I don't expect to know how to work all the functions straight away, just the important ones.

I have the factory floor mats, I would have bought them if they weren't already fitted. Definitely need a boot liner. Everything slides around in the boot.

A few preliminary things I noted that aren't on this Koleos but were on the previous Koleos;
No sensors in the door handles to unlock the doors, unlock buttons fitted to front doors only.
Back seat tilt is not adjustable.
No hatch in the back seat armrest for long objects (I have used this).
Front seat doesn't fold flat, again for long objects.
Cargo hooks in the boot are on the floor only.
No storage bins in the rear floor.
No lidded storage bins in the door armrests but does have the open map/bottle storage in the doors. (I might be one of the few people on the planet that use all the storage bins).

But overall, I'm pleased with the car
My daughter was very impressed with the park assist, she wants to swap her X-Trail for the Koleos. I politely declined.

Cheers
RTT
 

Sunroof

Member
1000+ Posts
On the Latitude the radio is off when the volume control knob is turned down. The bottom of the screen shows a "00". Perhaps the Koleos is the same. Same factory so probably.
 

bob

Member
1000+ Posts
yep, latitude, we can't turn the thing off either. The volume knob depresses like a toggle action but doesn't do anything - car radios have worked this way since, well, time began, but not for Renault.... :)
Bob
 

IWS

Member
1000+ Posts
I need to test the speedo against a separate TomTom GPS because like most new cars I'm pretty sure it is reading well over. (I was going to say like most new Euro cars, but this thing is of course made in Korea). I
I have a TomTom GPS in mine and it shows 5kph below the speed indicated by the central display. I'm trusting the GPS rather than the inbuilt speedo.

Ian.
 

Kim Luck

Member
1000+ Posts
I have a TomTom GPS in mine and it shows 5kph below the speed indicated by the central display. I'm trusting the GPS rather than the inbuilt speedo.

Ian.

Try an odometer check like we used to before a Rally. Pull up at a kilometer post, reset your trip odo to zero and proceed to another kilometer post 10 or 15km up the road. The posts are placed by measurement. Note the discrepancy then calculate what your odo's distance error is. As your speedo is calibrated to the same distance you can work out how fast or slow your speedo is. GPS speed is not measured constantly but is an average of the time intervals set in the instrument and is not infallible, as a track of your trip will show many deviations from the actual road.
 
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shibuichi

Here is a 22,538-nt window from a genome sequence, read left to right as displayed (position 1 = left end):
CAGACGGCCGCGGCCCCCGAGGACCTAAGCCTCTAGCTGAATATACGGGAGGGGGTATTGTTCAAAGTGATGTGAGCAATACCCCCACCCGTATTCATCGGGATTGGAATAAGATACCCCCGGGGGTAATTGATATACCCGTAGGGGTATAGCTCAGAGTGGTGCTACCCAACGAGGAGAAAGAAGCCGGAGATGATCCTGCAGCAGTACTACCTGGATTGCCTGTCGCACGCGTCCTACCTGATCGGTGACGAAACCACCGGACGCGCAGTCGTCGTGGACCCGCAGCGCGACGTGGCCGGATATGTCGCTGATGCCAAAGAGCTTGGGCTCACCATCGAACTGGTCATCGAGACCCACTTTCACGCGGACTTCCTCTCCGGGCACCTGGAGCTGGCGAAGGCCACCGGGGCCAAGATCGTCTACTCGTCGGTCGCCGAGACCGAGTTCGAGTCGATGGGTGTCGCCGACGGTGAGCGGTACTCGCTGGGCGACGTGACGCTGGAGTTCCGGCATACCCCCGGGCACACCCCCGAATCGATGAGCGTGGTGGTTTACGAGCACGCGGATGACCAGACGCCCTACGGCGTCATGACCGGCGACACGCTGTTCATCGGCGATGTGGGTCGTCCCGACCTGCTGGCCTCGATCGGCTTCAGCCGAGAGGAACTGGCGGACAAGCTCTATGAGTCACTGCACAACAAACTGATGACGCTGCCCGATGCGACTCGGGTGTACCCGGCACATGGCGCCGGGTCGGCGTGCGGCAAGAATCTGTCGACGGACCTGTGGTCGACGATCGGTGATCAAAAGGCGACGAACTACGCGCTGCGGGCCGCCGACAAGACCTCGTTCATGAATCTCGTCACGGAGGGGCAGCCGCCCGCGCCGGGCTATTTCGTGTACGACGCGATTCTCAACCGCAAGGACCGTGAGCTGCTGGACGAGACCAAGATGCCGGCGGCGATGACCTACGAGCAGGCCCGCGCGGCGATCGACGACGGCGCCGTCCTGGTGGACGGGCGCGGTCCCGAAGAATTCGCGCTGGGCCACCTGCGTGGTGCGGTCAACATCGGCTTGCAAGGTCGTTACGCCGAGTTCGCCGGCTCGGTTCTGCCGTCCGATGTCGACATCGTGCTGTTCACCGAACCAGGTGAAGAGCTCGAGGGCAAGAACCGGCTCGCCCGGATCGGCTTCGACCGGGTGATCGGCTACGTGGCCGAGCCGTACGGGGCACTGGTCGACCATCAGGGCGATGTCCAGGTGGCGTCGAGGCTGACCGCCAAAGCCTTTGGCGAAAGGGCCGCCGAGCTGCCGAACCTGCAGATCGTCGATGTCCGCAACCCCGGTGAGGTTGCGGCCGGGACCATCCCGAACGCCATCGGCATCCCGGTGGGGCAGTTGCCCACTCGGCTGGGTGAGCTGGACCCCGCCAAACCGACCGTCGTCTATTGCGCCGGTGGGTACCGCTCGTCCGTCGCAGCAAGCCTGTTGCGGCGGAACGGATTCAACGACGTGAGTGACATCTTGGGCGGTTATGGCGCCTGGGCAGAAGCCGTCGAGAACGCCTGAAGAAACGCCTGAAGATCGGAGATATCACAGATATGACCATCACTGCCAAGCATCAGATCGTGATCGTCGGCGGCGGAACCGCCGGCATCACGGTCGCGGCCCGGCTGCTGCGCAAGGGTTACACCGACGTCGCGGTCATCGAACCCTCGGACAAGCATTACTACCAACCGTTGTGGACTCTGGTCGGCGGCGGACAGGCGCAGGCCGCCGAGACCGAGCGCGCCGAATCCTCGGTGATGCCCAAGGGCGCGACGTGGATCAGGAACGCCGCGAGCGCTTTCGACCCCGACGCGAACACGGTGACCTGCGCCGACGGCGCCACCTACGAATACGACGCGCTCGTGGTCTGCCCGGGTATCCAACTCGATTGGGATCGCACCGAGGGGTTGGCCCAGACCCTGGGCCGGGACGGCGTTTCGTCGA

Member
I have a TomTom GPS in mine and it shows 5kph below the speed indicated by the central display. I'm trusting the GPS rather than the inbuilt speedo.

Ian.
I had a Peugeot Authorised Mechanic once tell me Peugeot deliberately calibrate their speedos to read about 3km/h faster than actual velocity. I assume Renault is similar.
 

N5GTi6

Member
1000+ Posts
I had a Peugeot Authorised Mechanic once tell me Peugeot deliberately calibrate their speedos to read about 3km/h faster than actual velocity. I assume Renault is similar.
The Peugeot setting can be changed in Diagbox. The T7 308 was set @ 4km/h, the T9 308 is set @ 3km/h. I've GPS tested the speedo several times and it's spot on at that adjustment. I was going to change it to zero but just decided to leave it that way for the sake of the next owner. We know we can set the cruise @ 104km/h and be doing an actual 100 on the motorway.

Cheers

Justin
 

Sunroof

Member
1000+ Posts
My Latitude's actual speed is 4 kilometres per hour less than the speedo reading at 100 KPH. I set cruise at 104 as well.
 

Fordman

Member
1000+ Posts
My Latitude's actual speed is 4 kilometres per hour less than the speedo reading at 100 KPH. I set cruise at 104 as well.

Same here with the new Koleos, just tested this morning with TomTom GPS, maybe 3.5 - 4 kph difference, hard to tell with 2 digital readouts.
I tested on an outer suburban main road, very open with long straight sections. Interesting that the 4 kph difference is the same at 50kph or 100 kph. The old analog speedometers generally varied in proportion, eg, 2 kph at 50 would be 4 kph at 100.

I wonder if I can change the warning tolerance, it's now beeping at me 1 kph over the limit, a bit annoying, with the natural fluctuations in driving in traffic.
 

N5GTi6

Member
1000+ Posts
As I said, the Peugeot difference is set as a straight number, not a percentage and can be changed as desired. I've never looked in Renault Clip to see if it can be changed.

Cheers

Justin
 

Kim Luck

Member
1000+ Posts
Same here with the new Koleos, just tested this morning with TomTom GPS, maybe 3.5 - 4 kph difference, hard to tell with 2 digital readouts.
I tested on an outer suburban main road, very open with long straight sections. Interesting that the 4 kph difference is the same at 50kph or 100 kph. The old analog speedometers generally varied in proportion, eg, 2 kph at 50 would be 4 kph at 100.

I wonder if I can change the warning tolerance, it's now beeping at me 1 kph over the limit, a bit annoying, with the natural fluctuations in driving in traffic.

Why don't you set and utilise the speed limiter, then? It's not infallible down steep hills but it works on the flat!
 

Fordman

Member
1000+ Posts